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Lightning Striking Again

A lightning strike lights up the night sky. What's hotter than the surface of the sun, moves with incredible speed, lasts a few seconds and goes out with a bang? If you said lightning, you're right. Lightning strikes cause thousands of forest fires every year and occasionally cause the death of people. Few who have been hit by lightning live to tell the tale. Yet the process that causes lightning is not really any different than what makes static electricity jump when we walk on a carpet and touch a metal doorknob.

Within thunder clouds, air and water vapor, snow and ice crystals are in constant motion. This motion causes the accumulation of positive and negative charges within the particles of snow and ice. As the cloud continues to churn, the areas of charged particles become larger and separate, with the positively-charged particles moving upward, and heavier negatively-charged particles falling downward. This imbalance, in turn, causes the ground below the thunderstorm to become positively charged. Once this process is set in motion, it isn't long before the areas of positive and negative particles attempt to balance each other out. What we call lightning is nothing more than the process of reconciling the positive and negative charges back to a neutral state.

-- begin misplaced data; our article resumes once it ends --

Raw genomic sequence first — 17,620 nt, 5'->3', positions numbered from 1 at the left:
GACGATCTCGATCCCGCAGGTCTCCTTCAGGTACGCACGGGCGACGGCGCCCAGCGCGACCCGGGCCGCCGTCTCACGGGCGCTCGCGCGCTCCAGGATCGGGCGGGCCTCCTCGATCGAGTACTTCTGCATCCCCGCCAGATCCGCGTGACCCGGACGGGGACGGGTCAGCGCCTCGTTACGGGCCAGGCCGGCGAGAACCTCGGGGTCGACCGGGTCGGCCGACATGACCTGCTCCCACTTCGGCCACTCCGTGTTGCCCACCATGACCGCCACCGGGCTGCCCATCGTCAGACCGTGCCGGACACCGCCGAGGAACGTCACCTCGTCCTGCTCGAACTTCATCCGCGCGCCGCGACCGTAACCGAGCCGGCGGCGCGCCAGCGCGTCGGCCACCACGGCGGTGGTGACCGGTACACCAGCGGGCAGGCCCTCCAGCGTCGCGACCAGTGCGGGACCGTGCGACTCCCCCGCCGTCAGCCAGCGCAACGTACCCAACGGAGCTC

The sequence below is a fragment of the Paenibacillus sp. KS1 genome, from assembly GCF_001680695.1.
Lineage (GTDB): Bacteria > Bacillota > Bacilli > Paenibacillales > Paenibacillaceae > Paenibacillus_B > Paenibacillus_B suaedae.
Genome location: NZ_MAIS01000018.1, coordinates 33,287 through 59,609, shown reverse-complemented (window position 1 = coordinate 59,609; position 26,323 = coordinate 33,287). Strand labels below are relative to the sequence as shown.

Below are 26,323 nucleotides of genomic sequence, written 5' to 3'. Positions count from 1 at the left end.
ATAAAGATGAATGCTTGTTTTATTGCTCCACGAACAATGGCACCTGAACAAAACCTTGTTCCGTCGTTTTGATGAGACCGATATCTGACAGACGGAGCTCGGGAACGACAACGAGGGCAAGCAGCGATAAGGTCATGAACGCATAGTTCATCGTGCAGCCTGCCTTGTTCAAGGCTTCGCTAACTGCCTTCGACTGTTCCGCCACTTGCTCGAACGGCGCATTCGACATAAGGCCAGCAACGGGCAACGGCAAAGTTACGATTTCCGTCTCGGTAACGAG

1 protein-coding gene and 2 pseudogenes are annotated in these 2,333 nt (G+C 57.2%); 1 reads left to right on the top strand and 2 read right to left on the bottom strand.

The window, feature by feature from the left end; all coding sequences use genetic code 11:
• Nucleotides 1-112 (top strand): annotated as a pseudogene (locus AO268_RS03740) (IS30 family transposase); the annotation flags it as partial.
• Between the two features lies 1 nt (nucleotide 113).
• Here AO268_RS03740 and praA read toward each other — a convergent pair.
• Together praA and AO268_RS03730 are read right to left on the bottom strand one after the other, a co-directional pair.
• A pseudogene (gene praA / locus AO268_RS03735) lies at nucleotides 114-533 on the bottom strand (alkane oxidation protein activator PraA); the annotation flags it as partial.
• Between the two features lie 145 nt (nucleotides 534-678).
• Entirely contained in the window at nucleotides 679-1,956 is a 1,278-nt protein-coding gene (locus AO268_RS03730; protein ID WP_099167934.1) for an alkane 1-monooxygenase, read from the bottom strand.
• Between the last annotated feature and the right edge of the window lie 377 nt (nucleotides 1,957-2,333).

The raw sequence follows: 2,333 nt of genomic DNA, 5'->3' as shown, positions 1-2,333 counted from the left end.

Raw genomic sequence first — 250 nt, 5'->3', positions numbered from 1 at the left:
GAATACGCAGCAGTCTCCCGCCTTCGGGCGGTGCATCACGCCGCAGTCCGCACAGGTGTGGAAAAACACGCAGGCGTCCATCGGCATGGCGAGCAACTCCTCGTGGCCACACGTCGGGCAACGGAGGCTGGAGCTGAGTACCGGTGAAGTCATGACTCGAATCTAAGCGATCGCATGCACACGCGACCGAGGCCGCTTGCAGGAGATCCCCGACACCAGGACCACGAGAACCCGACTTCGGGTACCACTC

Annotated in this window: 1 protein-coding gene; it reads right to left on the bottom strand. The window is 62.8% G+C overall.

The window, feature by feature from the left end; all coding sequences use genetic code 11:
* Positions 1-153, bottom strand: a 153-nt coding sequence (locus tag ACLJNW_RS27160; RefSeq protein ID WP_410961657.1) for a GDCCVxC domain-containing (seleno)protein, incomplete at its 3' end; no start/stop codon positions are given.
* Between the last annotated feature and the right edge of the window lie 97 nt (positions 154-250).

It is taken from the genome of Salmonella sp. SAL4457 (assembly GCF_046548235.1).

A common misconception is that lightning moves from the sky to the ground. Actually, the process is much more interesting. In the seconds before a lightning strike, negatively-charged air rapidly moves towards the ground. In reaction, positively-charged particles in tall objects on the ground (church steeples, trees, electrical towers) begin to flow upward toward the descending air. When the two connect, a giant rush of visible electrical energy leaps from the ground. This is what we see as lightning. And the thunderclap we hear soon after is the shockwave caused by the sudden heating of the air near the lightning bolt.


About the Author

Gene MascoliGene Mascoli, JD
Gene Mascoli is a founder and publisher of He holds a J.D. degree from the University of Santa Clara and a B.A. in English. In 1997 Gene launched, an online science education portal where he brought together his love of writing with his interest in the sciences. Gene collaborated with David Gamon on the popular digital book “The Internet Guide to NASA on the Net” and has also produced two popular science CD-ROMs on astronomy and space science.

Further Reading
All About Lightning
by Martin A. Uman

Related Web Links
Lightning The Shocking Story
by National Geographic

Lightning & Atmospheric Electricity Research
by Global Hydrology and Climate Center

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